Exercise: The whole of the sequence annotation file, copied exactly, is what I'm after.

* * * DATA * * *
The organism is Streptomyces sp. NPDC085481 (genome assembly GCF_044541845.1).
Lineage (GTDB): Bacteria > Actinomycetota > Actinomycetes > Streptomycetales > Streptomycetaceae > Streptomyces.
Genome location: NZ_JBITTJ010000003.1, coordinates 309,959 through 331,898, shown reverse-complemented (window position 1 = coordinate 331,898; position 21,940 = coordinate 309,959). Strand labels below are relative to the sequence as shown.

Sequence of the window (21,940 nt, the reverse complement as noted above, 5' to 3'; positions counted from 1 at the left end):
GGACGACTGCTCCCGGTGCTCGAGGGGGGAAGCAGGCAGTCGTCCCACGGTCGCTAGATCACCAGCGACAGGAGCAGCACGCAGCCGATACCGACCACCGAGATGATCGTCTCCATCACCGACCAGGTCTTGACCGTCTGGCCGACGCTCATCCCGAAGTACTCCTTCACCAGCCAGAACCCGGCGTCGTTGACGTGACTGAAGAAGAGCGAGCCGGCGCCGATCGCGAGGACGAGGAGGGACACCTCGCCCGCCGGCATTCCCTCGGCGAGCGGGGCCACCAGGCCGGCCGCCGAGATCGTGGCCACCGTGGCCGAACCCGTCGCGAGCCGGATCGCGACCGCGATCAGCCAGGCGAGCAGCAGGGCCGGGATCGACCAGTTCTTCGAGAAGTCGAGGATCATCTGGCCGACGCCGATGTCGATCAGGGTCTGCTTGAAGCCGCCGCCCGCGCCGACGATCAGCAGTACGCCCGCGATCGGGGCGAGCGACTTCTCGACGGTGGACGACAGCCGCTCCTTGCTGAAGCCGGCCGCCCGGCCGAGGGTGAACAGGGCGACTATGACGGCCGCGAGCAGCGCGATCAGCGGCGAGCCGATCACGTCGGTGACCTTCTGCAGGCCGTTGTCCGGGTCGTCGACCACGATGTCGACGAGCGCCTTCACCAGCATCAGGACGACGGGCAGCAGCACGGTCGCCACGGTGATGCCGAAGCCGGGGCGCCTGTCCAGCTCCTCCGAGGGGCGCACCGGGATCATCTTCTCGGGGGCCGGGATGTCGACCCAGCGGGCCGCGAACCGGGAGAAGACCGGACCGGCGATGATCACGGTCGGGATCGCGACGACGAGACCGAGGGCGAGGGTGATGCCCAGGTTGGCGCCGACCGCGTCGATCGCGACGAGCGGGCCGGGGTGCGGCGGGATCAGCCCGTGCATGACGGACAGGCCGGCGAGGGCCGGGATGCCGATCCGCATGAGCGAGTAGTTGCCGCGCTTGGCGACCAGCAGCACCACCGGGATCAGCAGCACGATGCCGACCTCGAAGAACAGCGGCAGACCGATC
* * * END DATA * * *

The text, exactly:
The organism is Streptomyces sp. NPDC085481 (genome assembly GCF_044541845.1).
Lineage (GTDB): Bacteria > Actinomycetota > Actinomycetes > Streptomycetales > Streptomycetaceae > Streptomyces.
Genome location: NZ_JBITTJ010000003.1, coordinates 309,959 through 331,898, shown reverse-complemented (window position 1 = coordinate 331,898; position 21,940 = coordinate 309,959). Strand labels below are relative to the sequence as shown.

Sequence of the window (21,940 nt, the reverse complement as noted above, 5' to 3'; positions counted from 1 at the left end):
GGACGACTGCTCCCGGTGCTCGAGGGGGGAAGCAGGCAGTCGTCCCACGGTCGCTAGATCACCAGCGACAGGAGCAGCACGCAGCCGATACCGACCACCGAGATGATCGTCTCCATCACCGACCAGGTCTTGACCGTCTGGCCGACGCTCATCCCGAAGTACTCCTTCACCAGCCAGAACCCGGCGTCGTTGACGTGACTGAAGAAGAGCGAGCCGGCGCCGATCGCGAGGACGAGGAGGGACACCTCGCCCGCCGGCATTCCCTCGGCGAGCGGGGCCACCAGGCCGGCCGCCGAGATCGTGGCCACCGTGGCCGAACCCGTCGCGAGCCGGATCGCGACCGCGATCAGCCAGGCGAGCAGCAGGGCCGGGATCGACCAGTTCTTCGAGAAGTCGAGGATCATCTGGCCGACGCCGATGTCGATCAGGGTCTGCTTGAAGCCGCCGCCCGCGCCGACGATCAGCAGTACGCCCGCGATCGGGGCGAGCGACTTCTCGACGGTGGACGACAGCCGCTCCTTGCTGAAGCCGGCCGCCCGGCCGAGGGTGAACAGGGCGACTATGACGGCCGCGAGCAGCGCGATCAGCGGCGAGCCGATCACGTCGGTGACCTTCTGCAGGCCGTTGTCCGGGTCGTCGACCACGATGTCGACGAGCGCCTTCACCAGCATCAGGACGACGGGCAGCAGCACGGTCGCCACGGTGATGCCGAAGCCGGGGCGCCTGTCCAGCTCCTCCGAGGGGCGCACCGGGATCATCTTCTCGGGGGCCGGGATGTCGACCCAGCGGGCCGCGAACCGGGAGAAGACCGGACCGGCGATGATCACGGTCGGGATCGCGACGACGAGACCGAGGGCGAGGGTGATGCCCAGGTTGGCGCCGACCGCGTCGATCGCGACGAGCGGGCCGGGGTGCGGCGGGATCAGCCCGTGCATGACGGACAGGCCGGCGAGGGCCGGGATGCCGATCCGCATGAGCGAGTAGTTGCCGCGCTTGGCGACCAGCAGCACCACCGGGATCAGCAGCACGATGCCGACCTCGAAGAACAGCGGCAGACCGATC